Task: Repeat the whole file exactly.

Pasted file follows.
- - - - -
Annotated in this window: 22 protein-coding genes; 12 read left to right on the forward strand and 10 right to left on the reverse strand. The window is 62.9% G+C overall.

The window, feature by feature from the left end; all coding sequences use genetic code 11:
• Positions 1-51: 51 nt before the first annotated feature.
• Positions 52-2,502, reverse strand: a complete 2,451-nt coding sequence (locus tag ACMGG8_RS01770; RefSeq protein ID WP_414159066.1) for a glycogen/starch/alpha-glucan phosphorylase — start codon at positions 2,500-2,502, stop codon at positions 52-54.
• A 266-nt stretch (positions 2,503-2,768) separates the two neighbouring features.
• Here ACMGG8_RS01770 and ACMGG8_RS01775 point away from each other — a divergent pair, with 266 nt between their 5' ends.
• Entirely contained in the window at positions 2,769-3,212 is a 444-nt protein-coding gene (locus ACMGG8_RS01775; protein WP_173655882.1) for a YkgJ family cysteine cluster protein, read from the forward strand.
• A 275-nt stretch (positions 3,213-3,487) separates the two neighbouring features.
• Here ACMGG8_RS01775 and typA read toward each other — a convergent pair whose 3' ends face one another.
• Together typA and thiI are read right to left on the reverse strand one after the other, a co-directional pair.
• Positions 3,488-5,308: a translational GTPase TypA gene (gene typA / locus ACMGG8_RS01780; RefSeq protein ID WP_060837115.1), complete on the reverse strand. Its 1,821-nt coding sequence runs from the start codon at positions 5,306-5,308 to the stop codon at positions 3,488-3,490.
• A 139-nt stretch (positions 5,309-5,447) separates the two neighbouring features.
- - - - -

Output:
Annotated in this window: 22 protein-coding genes; 12 read left to right on the forward strand and 10 right to left on the reverse strand. The window is 62.9% G+C overall.

The window, feature by feature from the left end; all coding sequences use genetic code 11:
• Positions 1-51: 51 nt before the first annotated feature.
• Positions 52-2,502, reverse strand: a complete 2,451-nt coding sequence (locus tag ACMGG8_RS01770; RefSeq protein ID WP_414159066.1) for a glycogen/starch/alpha-glucan phosphorylase — start codon at positions 2,500-2,502, stop codon at positions 52-54.
• A 266-nt stretch (positions 2,503-2,768) separates the two neighbouring features.
• Here ACMGG8_RS01770 and ACMGG8_RS01775 point away from each other — a divergent pair, with 266 nt between their 5' ends.
• Entirely contained in the window at positions 2,769-3,212 is a 444-nt protein-coding gene (locus ACMGG8_RS01775; protein WP_173655882.1) for a YkgJ family cysteine cluster protein, read from the forward strand.
• A 275-nt stretch (positions 3,213-3,487) separates the two neighbouring features.
• Here ACMGG8_RS01775 and typA read toward each other — a convergent pair whose 3' ends face one another.
• Together typA and thiI are read right to left on the reverse strand one after the other, a co-directional pair.
• Positions 3,488-5,308: a translational GTPase TypA gene (gene typA / locus ACMGG8_RS01780; RefSeq protein ID WP_060837115.1), complete on the reverse strand. Its 1,821-nt coding sequence runs from the start codon at positions 5,306-5,308 to the stop codon at positions 3,488-3,490.
• A 139-nt stretch (positions 5,309-5,447) separates the two neighbouring features.